We often talk about how departments work in silos – marketing doesn’t speak to press, communication sits separately for some reason and all too often, none of them have a seat in the leadership team.

We also talk about missing the boat by ‘taking ownership’ of tools like SEO, and I believe there’s a reason – PR practitioners have been slow to adapt to new tech and to realise new opportunities. It’s been fixated on media relations for so long, it’s forgotten to look up and see what else is going on.

This morning I chaired an event with guest, Scott Guthrie, and we talked about influencer marketing, or influencer relations as I like to call it. Scott used the recent Track and Trace influencer campaign as an example why the government used influencers as a tactic to reach the public, but also that media was rather negative about the approach.

Scott led us through the basics of why and how you would use influencer marketing but it led to bigger discussions and I was only too happy to take the lead on questions and make points relevant to practitioner development.

Some advice

Top ten considerations to get ahead in influencer relations

#1 it’s no surprise that influencer relations has risen, given the uptake in social media use

#2 the words “influencer” and “celebrity” have two quite different meanings – especially as we now look at micro-influencers and nano-influencers to work at a local and community level

#3 In a recent report Scott talked about, there was a huge rise in younger people getting their news updates from influencers rather than mainstream

#4 getting the nitty gritty of the contract and delivery is essential, so all expectations are managed and everything complies with legislation

#5 it’s important to report bad practice to the ASA (self regulatory) or CMA (looks after protection consumers)

#6 measurement and evaluation is not about reach or event likes and comments. It’s about achieving objectives, which are likely the impact a partnership has had on sales, change in behaviour and/ or perceptions. And it has to start at the beginning with setting objectives, sentiment analysis and benchmarking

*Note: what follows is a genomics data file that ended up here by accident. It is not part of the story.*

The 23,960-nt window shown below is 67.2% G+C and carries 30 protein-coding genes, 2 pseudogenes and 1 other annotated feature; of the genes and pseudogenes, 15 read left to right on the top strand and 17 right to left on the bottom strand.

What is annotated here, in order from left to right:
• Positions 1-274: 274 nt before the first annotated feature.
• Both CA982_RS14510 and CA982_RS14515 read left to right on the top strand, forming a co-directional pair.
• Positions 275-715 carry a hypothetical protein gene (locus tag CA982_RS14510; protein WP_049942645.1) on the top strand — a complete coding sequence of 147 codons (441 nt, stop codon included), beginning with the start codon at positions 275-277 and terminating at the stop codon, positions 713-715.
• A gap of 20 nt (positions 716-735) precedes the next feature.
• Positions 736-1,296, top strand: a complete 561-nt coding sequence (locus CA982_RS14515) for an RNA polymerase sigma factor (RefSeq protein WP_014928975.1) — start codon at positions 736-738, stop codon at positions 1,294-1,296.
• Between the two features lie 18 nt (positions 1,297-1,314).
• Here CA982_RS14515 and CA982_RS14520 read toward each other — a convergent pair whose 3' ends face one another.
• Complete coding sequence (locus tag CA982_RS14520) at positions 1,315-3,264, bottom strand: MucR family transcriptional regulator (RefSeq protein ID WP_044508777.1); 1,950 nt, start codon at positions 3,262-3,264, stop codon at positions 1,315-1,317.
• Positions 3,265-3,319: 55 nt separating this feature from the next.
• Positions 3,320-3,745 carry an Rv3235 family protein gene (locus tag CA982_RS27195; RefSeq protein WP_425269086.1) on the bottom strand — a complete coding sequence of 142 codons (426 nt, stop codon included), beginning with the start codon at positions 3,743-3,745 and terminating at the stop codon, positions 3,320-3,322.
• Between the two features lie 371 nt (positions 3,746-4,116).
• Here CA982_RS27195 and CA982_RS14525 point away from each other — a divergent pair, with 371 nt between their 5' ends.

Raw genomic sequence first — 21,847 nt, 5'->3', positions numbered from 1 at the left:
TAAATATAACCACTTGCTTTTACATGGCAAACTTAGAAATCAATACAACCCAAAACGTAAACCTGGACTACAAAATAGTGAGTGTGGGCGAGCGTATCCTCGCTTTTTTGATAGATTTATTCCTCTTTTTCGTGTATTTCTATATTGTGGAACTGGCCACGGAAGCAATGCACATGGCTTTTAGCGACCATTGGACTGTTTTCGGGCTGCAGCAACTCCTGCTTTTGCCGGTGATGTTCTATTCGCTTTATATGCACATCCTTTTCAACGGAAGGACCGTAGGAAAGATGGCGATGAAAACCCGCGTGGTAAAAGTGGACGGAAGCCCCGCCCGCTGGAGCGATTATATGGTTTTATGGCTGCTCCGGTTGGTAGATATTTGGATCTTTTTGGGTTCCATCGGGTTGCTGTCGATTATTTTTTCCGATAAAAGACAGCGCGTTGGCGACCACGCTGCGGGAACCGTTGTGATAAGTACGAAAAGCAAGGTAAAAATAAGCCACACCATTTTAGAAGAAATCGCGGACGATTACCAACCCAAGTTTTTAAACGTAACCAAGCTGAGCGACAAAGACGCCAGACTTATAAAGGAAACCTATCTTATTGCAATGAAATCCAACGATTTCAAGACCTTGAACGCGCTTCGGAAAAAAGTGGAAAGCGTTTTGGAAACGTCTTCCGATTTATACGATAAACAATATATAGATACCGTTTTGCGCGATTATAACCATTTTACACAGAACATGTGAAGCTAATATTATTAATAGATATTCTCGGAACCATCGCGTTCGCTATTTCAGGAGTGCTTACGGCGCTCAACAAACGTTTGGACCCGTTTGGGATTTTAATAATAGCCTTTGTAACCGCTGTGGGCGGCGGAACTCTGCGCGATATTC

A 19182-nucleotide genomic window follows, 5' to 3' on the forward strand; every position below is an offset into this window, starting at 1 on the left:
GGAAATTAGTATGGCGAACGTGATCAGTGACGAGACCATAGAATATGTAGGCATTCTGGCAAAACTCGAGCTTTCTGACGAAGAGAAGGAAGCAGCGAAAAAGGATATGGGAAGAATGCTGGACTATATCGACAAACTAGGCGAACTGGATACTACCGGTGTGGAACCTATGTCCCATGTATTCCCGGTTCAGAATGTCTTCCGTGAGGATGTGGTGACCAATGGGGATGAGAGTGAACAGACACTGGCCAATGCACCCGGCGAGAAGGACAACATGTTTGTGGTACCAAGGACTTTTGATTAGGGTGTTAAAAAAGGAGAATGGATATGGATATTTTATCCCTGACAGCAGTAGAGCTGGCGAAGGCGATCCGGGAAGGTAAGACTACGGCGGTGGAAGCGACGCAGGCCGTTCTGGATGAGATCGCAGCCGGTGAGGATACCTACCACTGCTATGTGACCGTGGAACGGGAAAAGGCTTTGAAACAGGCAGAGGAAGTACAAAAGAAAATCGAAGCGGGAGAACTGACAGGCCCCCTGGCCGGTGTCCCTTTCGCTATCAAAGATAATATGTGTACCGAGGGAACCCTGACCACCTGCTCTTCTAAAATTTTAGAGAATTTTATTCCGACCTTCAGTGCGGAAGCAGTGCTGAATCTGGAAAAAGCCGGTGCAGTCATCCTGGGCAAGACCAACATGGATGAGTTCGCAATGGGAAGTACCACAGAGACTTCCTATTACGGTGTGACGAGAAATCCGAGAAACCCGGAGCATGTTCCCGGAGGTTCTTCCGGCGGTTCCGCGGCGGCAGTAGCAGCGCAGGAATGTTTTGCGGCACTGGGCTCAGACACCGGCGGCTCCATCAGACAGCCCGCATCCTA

#7 In the age of misinformation and disinformation, make sure there is no way this can be part of your work

#8 Know your tools. There are many freemium tools to use but equally there are many integrated tools for social listening, audience profiling, tracking sales etc. Horses for courses!

#9 Do the work yourself. Be curious. Upskill and get to know the best tools for your work, how it can all work together and how you can integrate the ideas and present them coherently

#10 Work with influencers long term. Build long term relationships. Think of it like any other part of public relations

Like anything we should be thinking about using influencer relations strategically, as a tactic. There’s always a “why?” What are you trying to achieve? Is this one of the best ways to do that? How will it work with other tactics? What will the outcome look like? How will you measure the impact? What needs done before, during and after?

Thanks for reading my latest post on influencer relations. I’ve always enjoyed working in this space. I hope more of my clients start to produce budgets so we can do more work in this area.

If you found the post useful please consider sharing it on your networks. If you fancy listening to a podcast I recorded recently, with Fiona Hughes, all about influencer relations, search “People Buy People” on your streaming app, or hit here.